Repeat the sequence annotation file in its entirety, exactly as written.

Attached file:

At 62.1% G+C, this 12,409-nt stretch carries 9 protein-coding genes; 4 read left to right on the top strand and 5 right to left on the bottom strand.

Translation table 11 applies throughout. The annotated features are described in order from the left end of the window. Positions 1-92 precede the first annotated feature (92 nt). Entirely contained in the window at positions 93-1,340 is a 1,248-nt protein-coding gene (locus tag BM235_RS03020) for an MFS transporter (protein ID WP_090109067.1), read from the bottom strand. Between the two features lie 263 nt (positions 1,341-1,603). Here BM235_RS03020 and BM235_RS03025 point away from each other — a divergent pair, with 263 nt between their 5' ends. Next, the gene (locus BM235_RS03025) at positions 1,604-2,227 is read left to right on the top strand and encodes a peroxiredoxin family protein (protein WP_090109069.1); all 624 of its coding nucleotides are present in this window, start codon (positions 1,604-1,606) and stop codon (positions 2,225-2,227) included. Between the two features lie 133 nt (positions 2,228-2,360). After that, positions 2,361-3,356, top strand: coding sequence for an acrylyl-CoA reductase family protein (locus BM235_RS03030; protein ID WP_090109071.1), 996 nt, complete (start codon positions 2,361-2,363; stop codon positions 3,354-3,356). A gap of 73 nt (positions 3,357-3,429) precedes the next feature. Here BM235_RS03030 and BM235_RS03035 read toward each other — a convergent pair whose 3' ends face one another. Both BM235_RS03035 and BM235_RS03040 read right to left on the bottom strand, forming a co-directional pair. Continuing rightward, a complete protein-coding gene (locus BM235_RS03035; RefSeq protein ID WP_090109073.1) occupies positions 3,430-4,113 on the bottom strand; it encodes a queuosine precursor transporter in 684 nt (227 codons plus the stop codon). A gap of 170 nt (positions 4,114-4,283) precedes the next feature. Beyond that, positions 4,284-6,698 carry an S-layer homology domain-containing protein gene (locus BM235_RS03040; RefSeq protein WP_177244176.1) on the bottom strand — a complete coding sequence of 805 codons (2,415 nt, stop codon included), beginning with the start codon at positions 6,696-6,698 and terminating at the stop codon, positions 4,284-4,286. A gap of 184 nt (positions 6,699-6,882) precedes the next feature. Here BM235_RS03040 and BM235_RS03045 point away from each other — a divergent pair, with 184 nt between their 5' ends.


At 62.1% G+C, this 12,409-nt stretch carries 9 protein-coding genes; 4 read left to right on the top strand and 5 right to left on the bottom strand.

Translation table 11 applies throughout. The annotated features are described in order from the left end of the window. Positions 1-92 precede the first annotated feature (92 nt). Entirely contained in the window at positions 93-1,340 is a 1,248-nt protein-coding gene (locus tag BM235_RS03020) for an MFS transporter (protein ID WP_090109067.1), read from the bottom strand. Between the two features lie 263 nt (positions 1,341-1,603). Here BM235_RS03020 and BM235_RS03025 point away from each other — a divergent pair, with 263 nt between their 5' ends. Next, the gene (locus BM235_RS03025) at positions 1,604-2,227 is read left to right on the top strand and encodes a peroxiredoxin family protein (protein WP_090109069.1); all 624 of its coding nucleotides are present in this window, start codon (positions 1,604-1,606) and stop codon (positions 2,225-2,227) included. Between the two features lie 133 nt (positions 2,228-2,360). After that, positions 2,361-3,356, top strand: coding sequence for an acrylyl-CoA reductase family protein (locus BM235_RS03030; protein ID WP_090109071.1), 996 nt, complete (start codon positions 2,361-2,363; stop codon positions 3,354-3,356). A gap of 73 nt (positions 3,357-3,429) precedes the next feature. Here BM235_RS03030 and BM235_RS03035 read toward each other — a convergent pair whose 3' ends face one another. Both BM235_RS03035 and BM235_RS03040 read right to left on the bottom strand, forming a co-directional pair. Continuing rightward, a complete protein-coding gene (locus BM235_RS03035; RefSeq protein ID WP_090109073.1) occupies positions 3,430-4,113 on the bottom strand; it encodes a queuosine precursor transporter in 684 nt (227 codons plus the stop codon). A gap of 170 nt (positions 4,114-4,283) precedes the next feature. Beyond that, positions 4,284-6,698 carry an S-layer homology domain-containing protein gene (locus BM235_RS03040; RefSeq protein WP_177244176.1) on the bottom strand — a complete coding sequence of 805 codons (2,415 nt, stop codon included), beginning with the start codon at positions 6,696-6,698 and terminating at the stop codon, positions 4,284-4,286. A gap of 184 nt (positions 6,699-6,882) precedes the next feature. Here BM235_RS03040 and BM235_RS03045 point away from each other — a divergent pair, with 184 nt between their 5' ends.